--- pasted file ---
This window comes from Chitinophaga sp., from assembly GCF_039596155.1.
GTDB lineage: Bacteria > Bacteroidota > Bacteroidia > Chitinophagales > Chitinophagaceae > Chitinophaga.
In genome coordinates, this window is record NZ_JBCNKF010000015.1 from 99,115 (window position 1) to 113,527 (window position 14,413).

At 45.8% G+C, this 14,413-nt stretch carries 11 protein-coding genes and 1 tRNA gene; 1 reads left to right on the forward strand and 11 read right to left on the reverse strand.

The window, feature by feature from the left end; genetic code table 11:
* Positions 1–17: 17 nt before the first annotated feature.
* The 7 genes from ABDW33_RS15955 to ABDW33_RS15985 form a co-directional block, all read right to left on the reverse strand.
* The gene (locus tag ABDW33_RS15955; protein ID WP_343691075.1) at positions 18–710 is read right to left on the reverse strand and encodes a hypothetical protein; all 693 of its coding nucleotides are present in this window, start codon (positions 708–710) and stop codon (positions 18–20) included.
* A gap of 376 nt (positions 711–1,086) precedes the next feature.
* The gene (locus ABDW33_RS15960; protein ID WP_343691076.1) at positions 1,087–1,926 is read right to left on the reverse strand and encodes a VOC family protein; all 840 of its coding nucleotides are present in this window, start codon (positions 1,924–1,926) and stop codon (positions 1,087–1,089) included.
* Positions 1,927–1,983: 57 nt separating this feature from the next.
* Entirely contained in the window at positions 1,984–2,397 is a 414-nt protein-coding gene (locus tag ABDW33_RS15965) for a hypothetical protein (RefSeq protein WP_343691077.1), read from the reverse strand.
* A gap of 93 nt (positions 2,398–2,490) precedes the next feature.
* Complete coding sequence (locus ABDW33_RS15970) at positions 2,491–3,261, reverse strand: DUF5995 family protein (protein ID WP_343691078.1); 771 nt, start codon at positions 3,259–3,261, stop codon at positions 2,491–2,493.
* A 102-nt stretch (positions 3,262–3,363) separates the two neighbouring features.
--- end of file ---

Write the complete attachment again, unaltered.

This window comes from Chitinophaga sp., from assembly GCF_039596155.1.
GTDB lineage: Bacteria > Bacteroidota > Bacteroidia > Chitinophagales > Chitinophagaceae > Chitinophaga.
In genome coordinates, this window is record NZ_JBCNKF010000015.1 from 99,115 (window position 1) to 113,527 (window position 14,413).

At 45.8% G+C, this 14,413-nt stretch carries 11 protein-coding genes and 1 tRNA gene; 1 reads left to right on the forward strand and 11 read right to left on the reverse strand.

The window, feature by feature from the left end; genetic code table 11:
* Positions 1–17: 17 nt before the first annotated feature.
* The 7 genes from ABDW33_RS15955 to ABDW33_RS15985 form a co-directional block, all read right to left on the reverse strand.
* The gene (locus tag ABDW33_RS15955; protein ID WP_343691075.1) at positions 18–710 is read right to left on the reverse strand and encodes a hypothetical protein; all 693 of its coding nucleotides are present in this window, start codon (positions 708–710) and stop codon (positions 18–20) included.
* A gap of 376 nt (positions 711–1,086) precedes the next feature.
* The gene (locus ABDW33_RS15960; protein ID WP_343691076.1) at positions 1,087–1,926 is read right to left on the reverse strand and encodes a VOC family protein; all 840 of its coding nucleotides are present in this window, start codon (positions 1,924–1,926) and stop codon (positions 1,087–1,089) included.
* Positions 1,927–1,983: 57 nt separating this feature from the next.
* Entirely contained in the window at positions 1,984–2,397 is a 414-nt protein-coding gene (locus tag ABDW33_RS15965) for a hypothetical protein (RefSeq protein WP_343691077.1), read from the reverse strand.
* A gap of 93 nt (positions 2,398–2,490) precedes the next feature.
* Complete coding sequence (locus ABDW33_RS15970) at positions 2,491–3,261, reverse strand: DUF5995 family protein (protein ID WP_343691078.1); 771 nt, start codon at positions 3,259–3,261, stop codon at positions 2,491–2,493.
* A 102-nt stretch (positions 3,262–3,363) separates the two neighbouring features.